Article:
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Canine Herpes Virus

Canine herpesvirus is a widespread alphaherpesvirus (Canid alphaherpesvirus 1; CaHV-1) which causes a fatal haemorrhagic disease of neonatal puppies (fading puppy syndrome). It was first recognised in the 1960s’ and is found worldwide in domestic and wild dogs, but not in other species. A vaccine has been developed in Europe, but its efficacy is unclear, and the vaccine is not licensed for use in the United States.

Canine Herpes Virus Background

Canine herpesviral infection is a severe, often fatal, disease of puppies. In adult dogs, it may be associated with upper respiratory infection (which may contribute to kennel cough), eye disease, and inflammation of the dogs genitalia. The disease agent is Canine herpesvirus (CaHV-1), an alpha-herpesvirus with a host range restricted to canids. It is more closely related to feline herpesvirus, equine herpesvirus-1, pseudorabies virus and human varicella-zoster virus than to other herpesviruses.

Transmission occurs during passage of puppies through the birth canal or venereally in adult dogs. Puppies can also be horizontally infected by littermates by direct contact with infectious body fluids. Like other herpesviruses, CaHV-1 becomes latent after a primary infection and is shed periodically, primarily in nasal or rarely in genital secretions (Evermann et al., 2011).

CaHV-1 infection causes a generalized hemorrhagic disease with a high mortality rate in neonatal puppies (1 to 3 weeks of age). Clinically affected puppies do not suckle, cry persistently, become depressed and weak, and fail to thrive. Older puppies, aged 3–5 weeks, develop less severe clinical signs and are likely to survive with neurologic sequelae such as ataxia and blindness resulting from reactivation of latent infection. In adult dogs, CaHV-1 causes a persistent, latent infection of the reproductive tract with recurrence and shedding during periods of physiologic stress. Infection in adult dogs may result in stillbirths, abortions, and infertility.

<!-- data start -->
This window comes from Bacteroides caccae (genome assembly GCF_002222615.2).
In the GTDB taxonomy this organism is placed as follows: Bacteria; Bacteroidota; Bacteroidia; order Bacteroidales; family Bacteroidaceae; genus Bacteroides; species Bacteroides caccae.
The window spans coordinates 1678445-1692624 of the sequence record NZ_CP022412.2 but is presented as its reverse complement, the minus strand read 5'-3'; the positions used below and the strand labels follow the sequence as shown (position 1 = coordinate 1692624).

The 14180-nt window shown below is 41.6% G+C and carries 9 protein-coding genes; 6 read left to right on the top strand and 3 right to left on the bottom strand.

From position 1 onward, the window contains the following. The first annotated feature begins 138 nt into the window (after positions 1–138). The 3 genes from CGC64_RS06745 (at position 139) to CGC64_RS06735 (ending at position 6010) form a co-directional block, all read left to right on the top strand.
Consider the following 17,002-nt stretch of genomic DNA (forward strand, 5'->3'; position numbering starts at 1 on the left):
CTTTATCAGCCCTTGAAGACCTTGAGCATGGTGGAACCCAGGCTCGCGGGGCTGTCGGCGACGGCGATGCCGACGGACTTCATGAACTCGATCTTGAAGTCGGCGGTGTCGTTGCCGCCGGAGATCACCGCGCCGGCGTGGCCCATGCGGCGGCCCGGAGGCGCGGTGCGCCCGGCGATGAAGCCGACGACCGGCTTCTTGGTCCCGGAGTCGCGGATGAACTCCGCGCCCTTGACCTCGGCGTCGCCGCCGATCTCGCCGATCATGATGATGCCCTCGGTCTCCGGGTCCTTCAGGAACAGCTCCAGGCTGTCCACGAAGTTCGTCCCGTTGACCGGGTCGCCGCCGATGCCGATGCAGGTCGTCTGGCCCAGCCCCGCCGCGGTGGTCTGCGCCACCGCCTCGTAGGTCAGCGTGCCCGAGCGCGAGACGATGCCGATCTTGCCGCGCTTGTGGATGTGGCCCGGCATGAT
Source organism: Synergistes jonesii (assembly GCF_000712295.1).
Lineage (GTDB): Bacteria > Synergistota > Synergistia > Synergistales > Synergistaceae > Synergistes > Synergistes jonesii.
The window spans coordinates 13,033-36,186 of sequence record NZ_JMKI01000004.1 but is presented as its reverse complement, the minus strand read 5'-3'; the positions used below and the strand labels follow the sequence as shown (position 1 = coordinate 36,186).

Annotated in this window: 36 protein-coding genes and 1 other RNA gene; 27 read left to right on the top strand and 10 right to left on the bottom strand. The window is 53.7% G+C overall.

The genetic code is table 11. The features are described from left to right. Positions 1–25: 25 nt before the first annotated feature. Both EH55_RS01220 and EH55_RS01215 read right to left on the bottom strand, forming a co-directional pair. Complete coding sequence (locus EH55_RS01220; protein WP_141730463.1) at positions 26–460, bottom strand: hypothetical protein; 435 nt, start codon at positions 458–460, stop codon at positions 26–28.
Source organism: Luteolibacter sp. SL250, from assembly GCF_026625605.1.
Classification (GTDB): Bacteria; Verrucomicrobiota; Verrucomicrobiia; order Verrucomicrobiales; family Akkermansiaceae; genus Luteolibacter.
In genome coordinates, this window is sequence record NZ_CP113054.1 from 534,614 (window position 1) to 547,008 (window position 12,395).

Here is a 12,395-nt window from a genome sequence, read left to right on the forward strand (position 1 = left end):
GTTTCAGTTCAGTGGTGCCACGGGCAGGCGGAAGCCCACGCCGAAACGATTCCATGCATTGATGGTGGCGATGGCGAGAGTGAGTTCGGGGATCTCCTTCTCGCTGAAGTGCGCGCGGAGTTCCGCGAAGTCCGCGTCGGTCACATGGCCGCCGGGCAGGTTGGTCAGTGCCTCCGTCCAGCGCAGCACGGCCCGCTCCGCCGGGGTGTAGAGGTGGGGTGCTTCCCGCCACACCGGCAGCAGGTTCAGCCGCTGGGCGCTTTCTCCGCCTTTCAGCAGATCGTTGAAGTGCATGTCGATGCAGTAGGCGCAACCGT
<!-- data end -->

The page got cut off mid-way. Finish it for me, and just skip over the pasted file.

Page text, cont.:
​ CaHV-1 has a global distribution in canine populations, especially in breeding kennels, with prevalence varying from approximately 30% to 90% amongst different countries (Bottinelli et al., 2016). Some infected dog kennels have much higher antibody prevalence rates, without any evidence of disease in infected puppies. Unfortunately, antiviral treatment is usually not effective. A CHV vaccine exists, but is not yet licensed for use in the United States.



  • Evermann et al. (2011). Canine Reproductive, Respiratory, and Ocular Diseases due to Canine Herpesvirus. Veterinary Clinics of North America: Small Animal Practice, 41(6), 1097–1120.
  • Bottinelli et al. (2016). Serological and biomolecular survey on canine herpesvirus-1 infection in a dog breeding kennel. J Vet Med Sci. 78(5):797–802.

Canine Herpes Virus Antigens 

We are please to offer an inactivated and purified Canine Herpes Virus. This antigen is suitable for use in assay development, vaccine research and as antigens for the preparation of CHV-specific antibodies.


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